The Strong Constitutional Case for Abortion

06/19/2015 10:58 pm ET | Updated Jun 19, 2016

As the U.S. Supreme Court considers taking up another case related to abortion rights, now is the time to reexamine the old-chestnut narrative that abortion rests solely on a tenuous right to privacy and take heed that the Court -- yes, this Court -- has a long track record of protecting not only privacy but also the liberty that is part of such deeply personal decision-making.

Over the last several decades, a popular, but inaccurate, narrative has taken hold about the constitution and abortion. Many argue that the right to privacy, set out in Roe v. Wade in 1973, is the sole constitutional protection for a woman's right to end a pregnancy. But this analysis rests on a limited and restrictive understanding of the law.

The right to abortion is grounded in the Fourteenth Amendment, which protects all of us from undue government interference with our liberty interests. More than 20 years ago, the Supreme Court made this clear when it reaffirmed the constitutional right to abortion in Planned Parenthood v. Casey. There, the Court explained that this right was rooted in a woman's Fourteenth Amendment liberty right, which covers decisions about marriage, procreation, contraception, family relationships, child rearing and education.

In the words of the linchpin justices, Souter, O'Connor and Kennedy:

These matters, involving the most intimate and personal choices a person may make in a lifetime, choices central to personal dignity and autonomy, are central to the liberty protected by the Fourteenth Amendment.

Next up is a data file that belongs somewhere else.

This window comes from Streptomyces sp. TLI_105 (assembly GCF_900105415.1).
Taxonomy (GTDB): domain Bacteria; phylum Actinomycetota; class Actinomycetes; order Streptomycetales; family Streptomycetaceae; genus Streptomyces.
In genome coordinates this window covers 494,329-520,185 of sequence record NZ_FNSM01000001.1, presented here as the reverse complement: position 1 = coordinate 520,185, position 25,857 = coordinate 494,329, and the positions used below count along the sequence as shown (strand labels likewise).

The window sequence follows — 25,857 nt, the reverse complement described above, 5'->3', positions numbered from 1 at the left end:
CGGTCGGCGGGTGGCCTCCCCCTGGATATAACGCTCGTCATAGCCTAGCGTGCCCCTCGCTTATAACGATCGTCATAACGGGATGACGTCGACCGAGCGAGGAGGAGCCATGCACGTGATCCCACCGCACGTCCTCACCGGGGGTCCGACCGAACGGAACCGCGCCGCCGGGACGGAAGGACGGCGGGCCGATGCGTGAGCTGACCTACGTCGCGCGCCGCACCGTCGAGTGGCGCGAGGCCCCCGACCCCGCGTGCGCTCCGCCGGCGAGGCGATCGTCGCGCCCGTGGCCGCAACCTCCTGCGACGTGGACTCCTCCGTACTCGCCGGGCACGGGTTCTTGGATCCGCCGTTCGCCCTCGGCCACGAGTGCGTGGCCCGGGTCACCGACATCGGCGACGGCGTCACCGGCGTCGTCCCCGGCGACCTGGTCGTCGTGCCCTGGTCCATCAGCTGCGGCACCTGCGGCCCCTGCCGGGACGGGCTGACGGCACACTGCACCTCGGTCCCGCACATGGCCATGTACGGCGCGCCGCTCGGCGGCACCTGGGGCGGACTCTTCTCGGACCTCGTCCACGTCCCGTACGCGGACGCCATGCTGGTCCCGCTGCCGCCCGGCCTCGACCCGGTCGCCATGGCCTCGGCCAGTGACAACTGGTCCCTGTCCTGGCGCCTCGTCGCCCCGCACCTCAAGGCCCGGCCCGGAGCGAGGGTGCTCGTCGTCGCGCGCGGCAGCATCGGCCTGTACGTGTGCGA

At the heart of liberty is the right to define one's own concept of existence, of meaning, of the universe and of the mystery of human life. Beliefs about these matters could not define the attributes of personhood were they formed under compulsion of the State.

This right to make these deeply personal decisions free from state interference was safeguarded, too, in Lawrence v. Texas, a groundbreaking case for LGBT rights that put an end to criminal sodomy laws. As Justice Kennedy wrote in that case, quoting Casey, "It is a promise of the Constitution that there is a realm of personal liberty which the government may not enter." When the Court struck down the federal Defense of Marriage Act in 2012, the Court relied on liberty once again to support gay couples' freedom to marry free from federal government discrimination.

The liberty-based protection for personal and family decision making also shines a spotlight on the deeply flawed abortion restrictions that state legislatures have been busy enacting of late. In the first quarter of 2015 alone, state legislatures introduced close to 800 bills restricting reproductive rights and health, nearly 42 percent of which aimed to limit women's access to abortion. There is only one abortion clinic left in the entire state of Mississippi (which will close if one of these new laws is allowed to take effect) while Texas faces an abortion access crisis because of a law that, if fully enforced, would leave fewer than 10 clinics for the entire state (from 41 prior to the law's passage).

These restrictions impose profound and undue burdens on women's liberty right, as politicians promoting these laws have themselves recognized. In signing one of these legislative packages, Mississippi Governor Phil Bryant said, "Today you see the first step in a movement to... try to end abortion in Mississippi."

Yet these new laws are old news under longstanding Supreme Court jurisprudence protecting women's liberty to make decisions about their reproductive lives. And states cannot abandon their obligation to protect all constitutional rights, including this one.

Suzanne B. Goldberg is Director of the Center for Gender and Sexuality Law at Columbia Law School and Executive Vice President for University Life at Columbia University.